I can’t even fully describe the nearly imperceptible, subtle, gorgeous ways, DL communicates these things. You watch it once, and you feel it. But then you have to watch it again and again to really see it and make sense of it.
Folks have said that Homeland lost the spark when the writers sought to reinvent Brody in S2 and S3. The story of Brody as terrorist was turned on its tail in S2 and he became someone else: an asset, and informant, an agent for good. We saw Carrie break thru the lies in “Q & A,” and him collapse in relief that the torture of maintaining his cover was finally over. DL literally showed us Brody being emptied of the mission Nazir has injected him with. And he collapses into a fetal position, empty once again.
Brody then goes into a panicked angry phase, then finally into grief over what he has lost. We see Brody contrite and expressing regret for the first time in “The Clearing”. He’s just met a man who was in the thick of Vietnam and “saw all the shit you see” and still managed to make it out, unbroken, able to make a very nice life back home, not necessarily forgetting his experience (as if that’s even possible), just processing it in a healthy constructive way. Brody sees the man he could have been had he not allowed himself to be broken. Of course, Brody is blaming himself for the torture. That, after all, is part of any torture.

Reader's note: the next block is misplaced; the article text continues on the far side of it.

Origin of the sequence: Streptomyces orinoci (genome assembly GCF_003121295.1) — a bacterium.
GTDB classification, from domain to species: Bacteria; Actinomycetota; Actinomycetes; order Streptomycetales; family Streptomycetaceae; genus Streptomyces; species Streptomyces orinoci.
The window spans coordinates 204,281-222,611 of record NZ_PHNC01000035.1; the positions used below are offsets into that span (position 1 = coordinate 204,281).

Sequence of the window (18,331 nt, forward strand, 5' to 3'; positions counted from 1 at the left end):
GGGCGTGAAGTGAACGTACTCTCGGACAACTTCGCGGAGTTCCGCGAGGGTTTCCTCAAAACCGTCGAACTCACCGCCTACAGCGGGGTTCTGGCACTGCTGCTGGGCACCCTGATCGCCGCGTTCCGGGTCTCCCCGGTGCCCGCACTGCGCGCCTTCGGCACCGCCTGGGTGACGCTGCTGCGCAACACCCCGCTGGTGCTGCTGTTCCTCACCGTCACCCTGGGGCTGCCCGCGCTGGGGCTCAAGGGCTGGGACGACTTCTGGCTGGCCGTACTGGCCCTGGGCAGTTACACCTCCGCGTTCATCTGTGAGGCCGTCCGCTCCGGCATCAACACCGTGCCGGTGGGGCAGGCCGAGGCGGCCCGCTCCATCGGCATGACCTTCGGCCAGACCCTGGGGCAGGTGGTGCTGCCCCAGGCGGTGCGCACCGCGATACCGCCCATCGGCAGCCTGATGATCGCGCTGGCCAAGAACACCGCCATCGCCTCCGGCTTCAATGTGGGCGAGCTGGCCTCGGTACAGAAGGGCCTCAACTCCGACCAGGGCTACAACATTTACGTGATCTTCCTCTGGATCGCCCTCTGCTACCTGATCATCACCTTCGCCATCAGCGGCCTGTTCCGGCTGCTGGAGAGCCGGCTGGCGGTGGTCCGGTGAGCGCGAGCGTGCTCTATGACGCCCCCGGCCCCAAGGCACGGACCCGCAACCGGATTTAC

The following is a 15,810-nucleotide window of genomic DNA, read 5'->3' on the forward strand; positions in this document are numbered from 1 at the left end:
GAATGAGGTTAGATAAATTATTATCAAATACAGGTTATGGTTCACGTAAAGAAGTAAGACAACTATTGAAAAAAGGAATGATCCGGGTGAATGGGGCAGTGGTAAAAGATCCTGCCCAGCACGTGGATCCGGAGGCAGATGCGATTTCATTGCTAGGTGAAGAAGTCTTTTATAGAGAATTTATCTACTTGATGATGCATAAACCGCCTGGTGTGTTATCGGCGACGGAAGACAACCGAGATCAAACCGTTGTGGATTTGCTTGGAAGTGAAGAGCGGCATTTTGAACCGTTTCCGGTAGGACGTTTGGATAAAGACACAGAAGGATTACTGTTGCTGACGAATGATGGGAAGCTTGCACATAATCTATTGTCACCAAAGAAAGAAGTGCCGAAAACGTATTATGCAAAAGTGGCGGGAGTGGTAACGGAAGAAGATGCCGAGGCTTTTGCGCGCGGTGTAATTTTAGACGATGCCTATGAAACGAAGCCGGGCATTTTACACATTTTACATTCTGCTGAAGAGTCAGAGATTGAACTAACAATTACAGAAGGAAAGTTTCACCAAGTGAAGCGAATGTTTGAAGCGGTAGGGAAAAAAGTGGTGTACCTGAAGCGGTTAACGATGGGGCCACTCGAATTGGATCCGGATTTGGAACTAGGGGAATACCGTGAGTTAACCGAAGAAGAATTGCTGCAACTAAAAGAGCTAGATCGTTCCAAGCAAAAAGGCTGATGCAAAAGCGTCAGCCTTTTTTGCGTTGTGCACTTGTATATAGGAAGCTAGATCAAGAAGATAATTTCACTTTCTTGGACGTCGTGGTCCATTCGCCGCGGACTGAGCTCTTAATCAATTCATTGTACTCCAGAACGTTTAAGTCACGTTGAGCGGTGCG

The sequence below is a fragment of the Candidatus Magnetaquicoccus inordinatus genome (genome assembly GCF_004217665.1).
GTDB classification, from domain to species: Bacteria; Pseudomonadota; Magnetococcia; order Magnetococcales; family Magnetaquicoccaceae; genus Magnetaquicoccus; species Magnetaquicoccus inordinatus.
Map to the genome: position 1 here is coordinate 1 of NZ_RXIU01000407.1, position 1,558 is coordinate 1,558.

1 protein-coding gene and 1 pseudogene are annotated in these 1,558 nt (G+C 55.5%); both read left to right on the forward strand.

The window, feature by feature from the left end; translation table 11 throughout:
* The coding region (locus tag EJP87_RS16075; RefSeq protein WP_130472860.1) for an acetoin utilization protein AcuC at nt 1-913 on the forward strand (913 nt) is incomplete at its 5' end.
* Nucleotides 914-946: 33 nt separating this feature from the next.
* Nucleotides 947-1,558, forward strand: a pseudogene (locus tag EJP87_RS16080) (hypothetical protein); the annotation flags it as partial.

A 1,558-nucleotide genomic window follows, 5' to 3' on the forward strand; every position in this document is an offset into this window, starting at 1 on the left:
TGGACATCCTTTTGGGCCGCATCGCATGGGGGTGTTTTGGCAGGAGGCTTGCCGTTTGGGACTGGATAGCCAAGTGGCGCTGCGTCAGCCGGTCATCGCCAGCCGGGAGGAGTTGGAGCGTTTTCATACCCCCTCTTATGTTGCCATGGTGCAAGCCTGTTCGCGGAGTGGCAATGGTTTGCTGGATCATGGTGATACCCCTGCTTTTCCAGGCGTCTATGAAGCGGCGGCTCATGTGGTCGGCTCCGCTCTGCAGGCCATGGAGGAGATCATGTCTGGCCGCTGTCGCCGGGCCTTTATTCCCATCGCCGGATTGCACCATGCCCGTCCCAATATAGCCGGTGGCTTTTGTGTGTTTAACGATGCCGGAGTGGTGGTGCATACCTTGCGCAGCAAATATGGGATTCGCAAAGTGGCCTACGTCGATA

It’s in “The Clearing” where we also get Brody realizing that there is only one place he can have any peace. It scares and angers him, but the only place he can ever be happy, possibly ever again, is in Carrie’s arms. We see that kiss and we see how he wants to devour her and be devoured by her. She’s his only confidante, his only hope, and the last beacon to the shore. And she’ll try her damnest to save him from drowning. Until he tells her to stop. Until he knows that no one can save him.
I think we can all agree, S3 was tough watching. That shit was dark. We saw Brody deserted, again. Tortured, again. So, why did the show pick Caracas for Brody’s exile? My read is that the creators took Brody to Caracas to show us the parallels between the Middle East and South America. Economies rich with natural resources, but mired in poverty nonetheless, thanks to the opportunistic dark side of globalization. The episode “Tower of Babel” is, of course, named for the Old Testament story where mankind tries to build a tower high enough to reach heaven and God punishes their hubris by destroying the tower and forcing man to have different languages so as never to understand each other, to be forever separate and scattered around the earth. So this hollowed out building in Caracas where we find Brody looks like it’s been bombed, but if we look closely, we see that actually it’s a victim of aborted construction. Somebody investing in a building, then losing momentum thanks to corrupt politics and the fickleness of the free market: a different kind of “shock and awe.”